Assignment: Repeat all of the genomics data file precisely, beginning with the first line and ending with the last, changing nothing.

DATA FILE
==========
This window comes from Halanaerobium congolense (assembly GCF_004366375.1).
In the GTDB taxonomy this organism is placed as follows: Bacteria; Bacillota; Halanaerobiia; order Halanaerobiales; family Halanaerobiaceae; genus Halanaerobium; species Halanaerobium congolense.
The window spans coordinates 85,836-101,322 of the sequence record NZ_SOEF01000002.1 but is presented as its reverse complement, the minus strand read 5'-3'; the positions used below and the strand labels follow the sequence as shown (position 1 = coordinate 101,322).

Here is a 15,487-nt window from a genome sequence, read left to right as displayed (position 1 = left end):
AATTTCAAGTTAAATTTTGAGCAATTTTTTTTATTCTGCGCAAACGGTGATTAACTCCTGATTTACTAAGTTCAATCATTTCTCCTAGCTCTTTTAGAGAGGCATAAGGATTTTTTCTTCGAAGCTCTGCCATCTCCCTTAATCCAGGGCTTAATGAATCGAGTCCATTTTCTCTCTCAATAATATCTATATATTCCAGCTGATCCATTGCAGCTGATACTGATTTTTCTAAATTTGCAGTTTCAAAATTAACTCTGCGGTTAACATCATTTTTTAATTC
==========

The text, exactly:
This window comes from Halanaerobium congolense (assembly GCF_004366375.1).
In the GTDB taxonomy this organism is placed as follows: Bacteria; Bacillota; Halanaerobiia; order Halanaerobiales; family Halanaerobiaceae; genus Halanaerobium; species Halanaerobium congolense.
The window spans coordinates 85,836-101,322 of the sequence record NZ_SOEF01000002.1 but is presented as its reverse complement, the minus strand read 5'-3'; the positions used below and the strand labels follow the sequence as shown (position 1 = coordinate 101,322).

Here is a 15,487-nt window from a genome sequence, read left to right as displayed (position 1 = left end):
AATTTCAAGTTAAATTTTGAGCAATTTTTTTTATTCTGCGCAAACGGTGATTAACTCCTGATTTACTAAGTTCAATCATTTCTCCTAGCTCTTTTAGAGAGGCATAAGGATTTTTTCTTCGAAGCTCTGCCATCTCCCTTAATCCAGGGCTTAATGAATCGAGTCCATTTTCTCTCTCAATAATATCTATATATTCCAGCTGATCCATTGCAGCTGATACTGATTTTTCTAAATTTGCAGTTTCAAAATTAACTCTGCGGTTAACATCATTTTTTAATTC